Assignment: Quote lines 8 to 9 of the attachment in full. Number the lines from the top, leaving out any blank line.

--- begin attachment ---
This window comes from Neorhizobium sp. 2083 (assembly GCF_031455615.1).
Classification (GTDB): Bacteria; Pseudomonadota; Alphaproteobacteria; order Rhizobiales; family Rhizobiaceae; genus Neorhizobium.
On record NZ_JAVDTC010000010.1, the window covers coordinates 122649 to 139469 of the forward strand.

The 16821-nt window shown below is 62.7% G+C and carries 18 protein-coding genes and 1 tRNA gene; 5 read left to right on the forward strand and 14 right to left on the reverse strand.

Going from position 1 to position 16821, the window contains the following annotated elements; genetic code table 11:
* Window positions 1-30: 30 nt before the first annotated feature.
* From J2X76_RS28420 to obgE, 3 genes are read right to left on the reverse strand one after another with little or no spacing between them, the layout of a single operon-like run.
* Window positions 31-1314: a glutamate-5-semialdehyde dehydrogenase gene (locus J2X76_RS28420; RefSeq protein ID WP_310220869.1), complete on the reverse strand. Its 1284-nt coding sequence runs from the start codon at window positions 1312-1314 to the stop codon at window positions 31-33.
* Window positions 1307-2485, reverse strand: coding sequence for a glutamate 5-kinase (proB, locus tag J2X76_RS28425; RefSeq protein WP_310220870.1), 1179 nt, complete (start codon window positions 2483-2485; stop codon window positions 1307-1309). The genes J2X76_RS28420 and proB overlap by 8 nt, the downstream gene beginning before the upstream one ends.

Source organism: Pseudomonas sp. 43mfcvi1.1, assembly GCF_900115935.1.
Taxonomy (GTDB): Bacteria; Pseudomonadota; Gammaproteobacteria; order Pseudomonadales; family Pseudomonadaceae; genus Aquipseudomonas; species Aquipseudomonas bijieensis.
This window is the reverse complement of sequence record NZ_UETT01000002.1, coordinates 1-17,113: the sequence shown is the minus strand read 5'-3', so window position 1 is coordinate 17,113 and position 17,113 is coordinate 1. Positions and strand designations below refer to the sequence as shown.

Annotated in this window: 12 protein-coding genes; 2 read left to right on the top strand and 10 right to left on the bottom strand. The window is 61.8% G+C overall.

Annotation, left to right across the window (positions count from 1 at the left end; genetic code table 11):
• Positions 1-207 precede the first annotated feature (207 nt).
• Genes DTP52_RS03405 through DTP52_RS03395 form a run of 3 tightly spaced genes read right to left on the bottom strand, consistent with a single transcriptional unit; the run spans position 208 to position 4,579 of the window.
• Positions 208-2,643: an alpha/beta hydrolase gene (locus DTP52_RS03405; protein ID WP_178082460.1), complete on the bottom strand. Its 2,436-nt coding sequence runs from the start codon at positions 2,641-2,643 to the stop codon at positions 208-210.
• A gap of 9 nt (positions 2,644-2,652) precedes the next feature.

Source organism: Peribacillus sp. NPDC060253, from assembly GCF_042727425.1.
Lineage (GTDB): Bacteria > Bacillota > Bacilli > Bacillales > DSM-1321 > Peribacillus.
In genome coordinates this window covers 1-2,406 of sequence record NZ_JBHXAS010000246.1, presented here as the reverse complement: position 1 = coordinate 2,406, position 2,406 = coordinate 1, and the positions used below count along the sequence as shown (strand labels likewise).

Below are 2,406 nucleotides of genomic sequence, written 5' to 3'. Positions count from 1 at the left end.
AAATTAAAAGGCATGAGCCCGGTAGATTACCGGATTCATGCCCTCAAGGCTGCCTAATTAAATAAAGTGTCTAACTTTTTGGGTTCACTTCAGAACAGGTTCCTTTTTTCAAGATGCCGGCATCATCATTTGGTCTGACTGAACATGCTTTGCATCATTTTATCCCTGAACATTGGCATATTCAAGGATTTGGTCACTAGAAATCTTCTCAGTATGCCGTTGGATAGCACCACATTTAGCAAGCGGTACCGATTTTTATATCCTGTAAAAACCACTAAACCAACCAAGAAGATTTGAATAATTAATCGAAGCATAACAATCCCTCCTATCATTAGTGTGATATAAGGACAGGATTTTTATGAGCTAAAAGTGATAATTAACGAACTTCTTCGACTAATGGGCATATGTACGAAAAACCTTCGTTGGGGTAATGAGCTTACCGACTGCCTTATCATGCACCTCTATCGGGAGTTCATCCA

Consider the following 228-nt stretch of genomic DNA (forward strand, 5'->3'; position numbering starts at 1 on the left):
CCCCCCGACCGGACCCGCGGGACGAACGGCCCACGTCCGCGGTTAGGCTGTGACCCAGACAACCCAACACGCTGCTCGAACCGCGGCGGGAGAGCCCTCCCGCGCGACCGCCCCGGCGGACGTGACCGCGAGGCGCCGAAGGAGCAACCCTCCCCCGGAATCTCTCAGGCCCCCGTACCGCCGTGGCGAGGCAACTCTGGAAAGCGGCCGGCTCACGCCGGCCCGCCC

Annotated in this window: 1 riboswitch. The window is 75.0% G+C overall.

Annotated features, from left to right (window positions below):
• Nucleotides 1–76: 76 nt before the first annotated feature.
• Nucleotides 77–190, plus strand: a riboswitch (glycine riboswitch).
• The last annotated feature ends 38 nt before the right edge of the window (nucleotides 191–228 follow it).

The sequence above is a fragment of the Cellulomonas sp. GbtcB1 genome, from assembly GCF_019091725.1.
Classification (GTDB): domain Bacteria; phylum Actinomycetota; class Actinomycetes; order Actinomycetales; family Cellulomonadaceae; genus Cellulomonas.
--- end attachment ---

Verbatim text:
* Window positions 31-1314: a glutamate-5-semialdehyde dehydrogenase gene (locus J2X76_RS28420; RefSeq protein ID WP_310220869.1), complete on the reverse strand. Its 1284-nt coding sequence runs from the start codon at window positions 1312-1314 to the stop codon at window positions 31-33.
* Window positions 1307-2485, reverse strand: coding sequence for a glutamate 5-kinase (proB, locus tag J2X76_RS28425; RefSeq protein WP_310220870.1), 1179 nt, complete (start codon window positions 2483-2485; stop codon window positions 1307-1309). The genes J2X76_RS28420 and proB overlap by 8 nt, the downstream gene beginning before the upstream one ends.